Home / General Topics / Why is 194 db the loudest sound possible?

Why is 194 db the loudest sound possible?

The lower audibility limit is defined as SPL of 0 dB, but the upper limit is not as clearly defined. While 1 atm (194 dB Peak or 191 dB SPL) is the largest variation in pressure that an undistorted sound wave can have in the Earth’s atmosphere, larger sound waves can be present in other atmospheres or other media as underwater or through the Earth.

Contour with equal volume

The ears detect changes in sound pressure. Human hearing does not have a flat spectral sensitivity (frequency response) relative to frequency versus amplitude. Humans do not perceive low and high frequency sounds and perceive sounds between 3,000 and 4,000 Hz, because the frequency response of human hearing changes with amplitude, three weightings have been established to measure sound pressure: A, B and C. A weighting applies to sound pressure levels up to 55 dB, weighting B applies to sound pressure levels between 55 dB and 85 dB and weighting C is used to measure sound pressure levels above 85 dB.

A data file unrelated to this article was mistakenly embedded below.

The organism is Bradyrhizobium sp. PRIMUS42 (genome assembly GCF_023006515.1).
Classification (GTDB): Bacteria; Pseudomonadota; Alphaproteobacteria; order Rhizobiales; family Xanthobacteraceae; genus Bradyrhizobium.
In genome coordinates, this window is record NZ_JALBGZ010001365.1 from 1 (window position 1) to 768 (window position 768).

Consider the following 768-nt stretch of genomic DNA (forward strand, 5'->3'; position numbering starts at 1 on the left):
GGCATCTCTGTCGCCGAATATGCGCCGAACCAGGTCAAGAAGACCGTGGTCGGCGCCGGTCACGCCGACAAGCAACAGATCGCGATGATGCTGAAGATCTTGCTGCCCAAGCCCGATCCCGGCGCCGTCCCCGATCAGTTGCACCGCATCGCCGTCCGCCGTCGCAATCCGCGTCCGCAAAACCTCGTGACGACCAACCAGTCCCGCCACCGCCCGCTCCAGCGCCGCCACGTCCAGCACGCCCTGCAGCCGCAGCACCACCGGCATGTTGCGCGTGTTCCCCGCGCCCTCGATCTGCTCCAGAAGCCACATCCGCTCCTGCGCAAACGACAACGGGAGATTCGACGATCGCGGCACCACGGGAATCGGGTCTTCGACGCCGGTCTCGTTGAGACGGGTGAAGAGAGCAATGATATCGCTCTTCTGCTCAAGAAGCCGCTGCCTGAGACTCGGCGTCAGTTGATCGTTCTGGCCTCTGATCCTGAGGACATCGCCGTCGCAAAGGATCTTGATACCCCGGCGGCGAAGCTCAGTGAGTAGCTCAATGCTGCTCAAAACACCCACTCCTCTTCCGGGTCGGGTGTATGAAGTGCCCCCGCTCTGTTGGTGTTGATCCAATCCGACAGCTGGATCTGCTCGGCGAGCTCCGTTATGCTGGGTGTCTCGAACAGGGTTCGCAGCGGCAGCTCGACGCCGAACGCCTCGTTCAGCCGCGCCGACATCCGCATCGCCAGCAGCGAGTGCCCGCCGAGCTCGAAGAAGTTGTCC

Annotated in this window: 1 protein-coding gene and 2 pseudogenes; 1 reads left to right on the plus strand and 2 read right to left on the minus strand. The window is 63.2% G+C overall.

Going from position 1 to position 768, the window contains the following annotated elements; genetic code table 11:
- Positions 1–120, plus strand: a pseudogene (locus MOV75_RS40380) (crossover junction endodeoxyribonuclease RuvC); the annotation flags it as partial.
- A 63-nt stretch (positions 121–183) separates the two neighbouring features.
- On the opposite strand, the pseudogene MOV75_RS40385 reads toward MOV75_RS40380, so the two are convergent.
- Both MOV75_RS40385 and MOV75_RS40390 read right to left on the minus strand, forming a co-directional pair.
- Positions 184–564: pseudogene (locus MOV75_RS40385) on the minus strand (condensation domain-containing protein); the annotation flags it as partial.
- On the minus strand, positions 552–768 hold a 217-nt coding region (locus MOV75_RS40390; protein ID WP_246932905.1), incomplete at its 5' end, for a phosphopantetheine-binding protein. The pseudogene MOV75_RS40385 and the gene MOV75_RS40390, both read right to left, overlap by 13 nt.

To distinguish the different sound measurements, a suffix is ​​used: the A-weighted sound pressure level is written as dBA or LA. The weighted sound pressure level B is written both as dBB and as LB, and the weighted sound pressure level C is written as dBC or LC.

The unweighted sound pressure level is called the “linear sound pressure level” and is often written as dBL or simply L. Some sound measurement instruments use the letter “Z” as an indication of linear SPL.

Recent Updates